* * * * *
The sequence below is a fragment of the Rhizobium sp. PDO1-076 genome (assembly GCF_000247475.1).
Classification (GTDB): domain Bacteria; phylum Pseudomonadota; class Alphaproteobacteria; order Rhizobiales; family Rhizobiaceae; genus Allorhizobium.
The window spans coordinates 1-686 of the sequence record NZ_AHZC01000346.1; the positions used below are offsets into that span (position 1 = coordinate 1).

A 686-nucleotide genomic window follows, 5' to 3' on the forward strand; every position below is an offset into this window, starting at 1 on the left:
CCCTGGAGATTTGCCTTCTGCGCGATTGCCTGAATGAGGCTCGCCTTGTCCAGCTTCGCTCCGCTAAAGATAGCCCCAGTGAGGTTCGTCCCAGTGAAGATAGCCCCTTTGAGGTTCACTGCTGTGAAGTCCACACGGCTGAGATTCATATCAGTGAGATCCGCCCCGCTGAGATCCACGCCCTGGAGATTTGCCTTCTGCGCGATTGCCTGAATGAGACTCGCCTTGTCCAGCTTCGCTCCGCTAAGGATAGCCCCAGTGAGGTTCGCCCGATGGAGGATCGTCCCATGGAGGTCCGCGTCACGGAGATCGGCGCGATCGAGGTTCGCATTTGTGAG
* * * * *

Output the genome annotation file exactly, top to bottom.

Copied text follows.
The sequence below is a fragment of the Rhizobium sp. PDO1-076 genome (assembly GCF_000247475.1).
Classification (GTDB): domain Bacteria; phylum Pseudomonadota; class Alphaproteobacteria; order Rhizobiales; family Rhizobiaceae; genus Allorhizobium.
The window spans coordinates 1-686 of the sequence record NZ_AHZC01000346.1; the positions used below are offsets into that span (position 1 = coordinate 1).

A 686-nucleotide genomic window follows, 5' to 3' on the forward strand; every position below is an offset into this window, starting at 1 on the left:
CCCTGGAGATTTGCCTTCTGCGCGATTGCCTGAATGAGGCTCGCCTTGTCCAGCTTCGCTCCGCTAAAGATAGCCCCAGTGAGGTTCGTCCCAGTGAAGATAGCCCCTTTGAGGTTCACTGCTGTGAAGTCCACACGGCTGAGATTCATATCAGTGAGATCCGCCCCGCTGAGATCCACGCCCTGGAGATTTGCCTTCTGCGCGATTGCCTGAATGAGACTCGCCTTGTCCAGCTTCGCTCCGCTAAGGATAGCCCCAGTGAGGTTCGCCCGATGGAGGATCGTCCCATGGAGGTCCGCGTCACGGAGATCGGCGCGATCGAGGTTCGCATTTGTGAG